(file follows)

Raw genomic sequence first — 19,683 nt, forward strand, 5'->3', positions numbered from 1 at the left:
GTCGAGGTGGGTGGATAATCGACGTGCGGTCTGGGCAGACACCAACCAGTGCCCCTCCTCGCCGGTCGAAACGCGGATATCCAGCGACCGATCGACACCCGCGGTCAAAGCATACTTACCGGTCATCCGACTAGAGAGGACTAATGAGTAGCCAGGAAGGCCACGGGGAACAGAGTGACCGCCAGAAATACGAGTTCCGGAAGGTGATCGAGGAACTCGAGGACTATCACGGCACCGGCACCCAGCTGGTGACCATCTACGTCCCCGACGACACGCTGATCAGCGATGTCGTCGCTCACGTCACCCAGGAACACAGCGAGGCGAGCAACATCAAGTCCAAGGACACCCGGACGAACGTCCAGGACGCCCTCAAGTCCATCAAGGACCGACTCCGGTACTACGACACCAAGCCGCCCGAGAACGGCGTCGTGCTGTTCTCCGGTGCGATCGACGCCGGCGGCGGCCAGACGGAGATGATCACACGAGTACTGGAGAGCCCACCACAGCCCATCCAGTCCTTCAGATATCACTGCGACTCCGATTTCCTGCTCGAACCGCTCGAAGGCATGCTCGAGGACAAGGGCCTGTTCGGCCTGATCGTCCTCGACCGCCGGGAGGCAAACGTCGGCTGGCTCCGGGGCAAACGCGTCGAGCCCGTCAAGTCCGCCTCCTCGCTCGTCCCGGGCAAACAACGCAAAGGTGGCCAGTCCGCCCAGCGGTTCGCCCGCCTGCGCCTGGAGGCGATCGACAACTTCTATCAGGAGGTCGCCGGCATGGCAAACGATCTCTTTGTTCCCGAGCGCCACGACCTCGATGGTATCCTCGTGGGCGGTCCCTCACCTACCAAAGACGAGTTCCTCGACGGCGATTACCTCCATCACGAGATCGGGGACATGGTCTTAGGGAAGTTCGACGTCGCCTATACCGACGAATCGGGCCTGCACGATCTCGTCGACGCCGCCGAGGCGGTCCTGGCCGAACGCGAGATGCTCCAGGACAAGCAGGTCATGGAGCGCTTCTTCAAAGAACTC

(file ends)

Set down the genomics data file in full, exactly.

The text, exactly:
Raw genomic sequence first — 19,683 nt, forward strand, 5'->3', positions numbered from 1 at the left:
GTCGAGGTGGGTGGATAATCGACGTGCGGTCTGGGCAGACACCAACCAGTGCCCCTCCTCGCCGGTCGAAACGCGGATATCCAGCGACCGATCGACACCCGCGGTCAAAGCATACTTACCGGTCATCCGACTAGAGAGGACTAATGAGTAGCCAGGAAGGCCACGGGGAACAGAGTGACCGCCAGAAATACGAGTTCCGGAAGGTGATCGAGGAACTCGAGGACTATCACGGCACCGGCACCCAGCTGGTGACCATCTACGTCCCCGACGACACGCTGATCAGCGATGTCGTCGCTCACGTCACCCAGGAACACAGCGAGGCGAGCAACATCAAGTCCAAGGACACCCGGACGAACGTCCAGGACGCCCTCAAGTCCATCAAGGACCGACTCCGGTACTACGACACCAAGCCGCCCGAGAACGGCGTCGTGCTGTTCTCCGGTGCGATCGACGCCGGCGGCGGCCAGACGGAGATGATCACACGAGTACTGGAGAGCCCACCACAGCCCATCCAGTCCTTCAGATATCACTGCGACTCCGATTTCCTGCTCGAACCGCTCGAAGGCATGCTCGAGGACAAGGGCCTGTTCGGCCTGATCGTCCTCGACCGCCGGGAGGCAAACGTCGGCTGGCTCCGGGGCAAACGCGTCGAGCCCGTCAAGTCCGCCTCCTCGCTCGTCCCGGGCAAACAACGCAAAGGTGGCCAGTCCGCCCAGCGGTTCGCCCGCCTGCGCCTGGAGGCGATCGACAACTTCTATCAGGAGGTCGCCGGCATGGCAAACGATCTCTTTGTTCCCGAGCGCCACGACCTCGATGGTATCCTCGTGGGCGGTCCCTCACCTACCAAAGACGAGTTCCTCGACGGCGATTACCTCCATCACGAGATCGGGGACATGGTCTTAGGGAAGTTCGACGTCGCCTATACCGACGAATCGGGCCTGCACGATCTCGTCGACGCCGCCGAGGCGGTCCTGGCCGAACGCGAGATGCTCCAGGACAAGCAGGTCATGGAGCGCTTCTTCAAAGAACTC